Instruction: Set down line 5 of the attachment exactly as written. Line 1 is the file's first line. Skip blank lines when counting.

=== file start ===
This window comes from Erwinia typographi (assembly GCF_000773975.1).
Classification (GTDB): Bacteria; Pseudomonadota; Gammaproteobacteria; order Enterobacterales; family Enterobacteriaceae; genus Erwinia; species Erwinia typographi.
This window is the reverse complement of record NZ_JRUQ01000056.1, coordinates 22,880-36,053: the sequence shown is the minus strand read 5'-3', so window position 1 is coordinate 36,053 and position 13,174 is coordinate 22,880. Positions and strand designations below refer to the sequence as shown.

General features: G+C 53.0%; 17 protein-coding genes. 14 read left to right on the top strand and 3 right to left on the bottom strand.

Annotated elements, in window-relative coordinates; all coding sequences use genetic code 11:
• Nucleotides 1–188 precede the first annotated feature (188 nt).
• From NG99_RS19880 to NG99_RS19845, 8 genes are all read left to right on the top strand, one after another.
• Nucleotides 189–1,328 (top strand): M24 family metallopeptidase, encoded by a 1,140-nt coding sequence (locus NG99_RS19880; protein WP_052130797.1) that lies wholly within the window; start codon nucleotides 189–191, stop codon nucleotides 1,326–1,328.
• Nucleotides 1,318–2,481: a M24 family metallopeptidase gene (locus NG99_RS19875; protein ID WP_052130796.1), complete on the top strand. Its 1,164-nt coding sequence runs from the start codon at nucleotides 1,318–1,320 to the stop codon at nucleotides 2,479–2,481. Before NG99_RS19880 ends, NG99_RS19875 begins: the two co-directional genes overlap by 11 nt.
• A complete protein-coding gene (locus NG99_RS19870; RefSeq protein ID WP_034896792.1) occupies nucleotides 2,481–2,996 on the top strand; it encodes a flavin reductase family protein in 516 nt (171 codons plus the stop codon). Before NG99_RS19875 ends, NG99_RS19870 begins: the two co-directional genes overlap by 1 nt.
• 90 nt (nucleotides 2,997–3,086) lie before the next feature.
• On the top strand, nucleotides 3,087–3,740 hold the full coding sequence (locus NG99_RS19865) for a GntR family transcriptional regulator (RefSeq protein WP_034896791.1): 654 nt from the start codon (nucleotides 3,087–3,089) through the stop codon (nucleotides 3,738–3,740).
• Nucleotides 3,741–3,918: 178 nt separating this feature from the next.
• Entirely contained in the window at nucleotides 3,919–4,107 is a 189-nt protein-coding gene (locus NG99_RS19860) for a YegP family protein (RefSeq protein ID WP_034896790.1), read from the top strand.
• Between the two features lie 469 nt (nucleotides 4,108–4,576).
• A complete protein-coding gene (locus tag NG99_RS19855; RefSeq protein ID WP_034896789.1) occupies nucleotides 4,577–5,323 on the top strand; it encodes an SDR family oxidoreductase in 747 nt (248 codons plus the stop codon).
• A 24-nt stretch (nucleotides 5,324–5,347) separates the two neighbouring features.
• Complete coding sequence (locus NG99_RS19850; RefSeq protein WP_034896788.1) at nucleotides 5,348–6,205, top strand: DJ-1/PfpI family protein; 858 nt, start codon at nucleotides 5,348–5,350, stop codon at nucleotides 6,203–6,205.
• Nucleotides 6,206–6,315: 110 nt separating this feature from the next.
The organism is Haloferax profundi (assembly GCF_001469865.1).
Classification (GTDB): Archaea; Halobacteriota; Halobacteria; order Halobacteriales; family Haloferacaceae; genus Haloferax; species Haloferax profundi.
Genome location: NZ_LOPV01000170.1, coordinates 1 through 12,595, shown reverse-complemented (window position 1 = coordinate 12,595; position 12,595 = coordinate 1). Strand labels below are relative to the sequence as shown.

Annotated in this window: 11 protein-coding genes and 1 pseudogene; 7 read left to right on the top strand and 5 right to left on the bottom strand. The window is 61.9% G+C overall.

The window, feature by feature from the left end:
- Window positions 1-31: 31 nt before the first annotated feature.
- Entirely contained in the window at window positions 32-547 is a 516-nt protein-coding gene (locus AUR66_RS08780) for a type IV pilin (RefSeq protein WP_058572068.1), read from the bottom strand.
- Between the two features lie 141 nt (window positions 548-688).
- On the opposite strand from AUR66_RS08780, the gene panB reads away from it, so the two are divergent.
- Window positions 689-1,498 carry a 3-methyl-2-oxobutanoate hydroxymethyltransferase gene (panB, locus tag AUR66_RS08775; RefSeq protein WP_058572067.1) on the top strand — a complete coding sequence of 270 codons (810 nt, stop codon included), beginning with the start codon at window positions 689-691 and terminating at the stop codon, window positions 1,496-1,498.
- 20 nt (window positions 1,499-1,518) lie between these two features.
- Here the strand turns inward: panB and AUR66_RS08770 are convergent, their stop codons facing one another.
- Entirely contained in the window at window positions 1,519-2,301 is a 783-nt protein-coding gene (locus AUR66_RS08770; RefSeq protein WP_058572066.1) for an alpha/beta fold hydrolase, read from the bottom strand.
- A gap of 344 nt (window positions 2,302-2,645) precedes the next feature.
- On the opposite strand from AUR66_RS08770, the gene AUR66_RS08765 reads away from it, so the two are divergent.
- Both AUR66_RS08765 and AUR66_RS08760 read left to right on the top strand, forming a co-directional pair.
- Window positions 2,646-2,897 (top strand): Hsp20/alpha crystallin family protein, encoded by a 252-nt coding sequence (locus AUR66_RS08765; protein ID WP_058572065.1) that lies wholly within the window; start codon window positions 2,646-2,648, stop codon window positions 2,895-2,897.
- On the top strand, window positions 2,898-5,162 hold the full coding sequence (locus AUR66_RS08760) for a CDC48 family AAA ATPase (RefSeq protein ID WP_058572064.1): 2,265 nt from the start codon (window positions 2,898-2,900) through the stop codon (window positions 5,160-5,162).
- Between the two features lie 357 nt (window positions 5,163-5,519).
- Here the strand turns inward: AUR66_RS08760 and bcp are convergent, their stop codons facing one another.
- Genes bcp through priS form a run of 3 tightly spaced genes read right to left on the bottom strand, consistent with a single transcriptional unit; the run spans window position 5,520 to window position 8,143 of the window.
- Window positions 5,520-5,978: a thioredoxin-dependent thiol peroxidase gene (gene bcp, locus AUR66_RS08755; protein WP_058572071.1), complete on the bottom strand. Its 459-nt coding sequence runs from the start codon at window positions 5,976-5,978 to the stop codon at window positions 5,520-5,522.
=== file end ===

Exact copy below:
Annotated elements, in window-relative coordinates; all coding sequences use genetic code 11: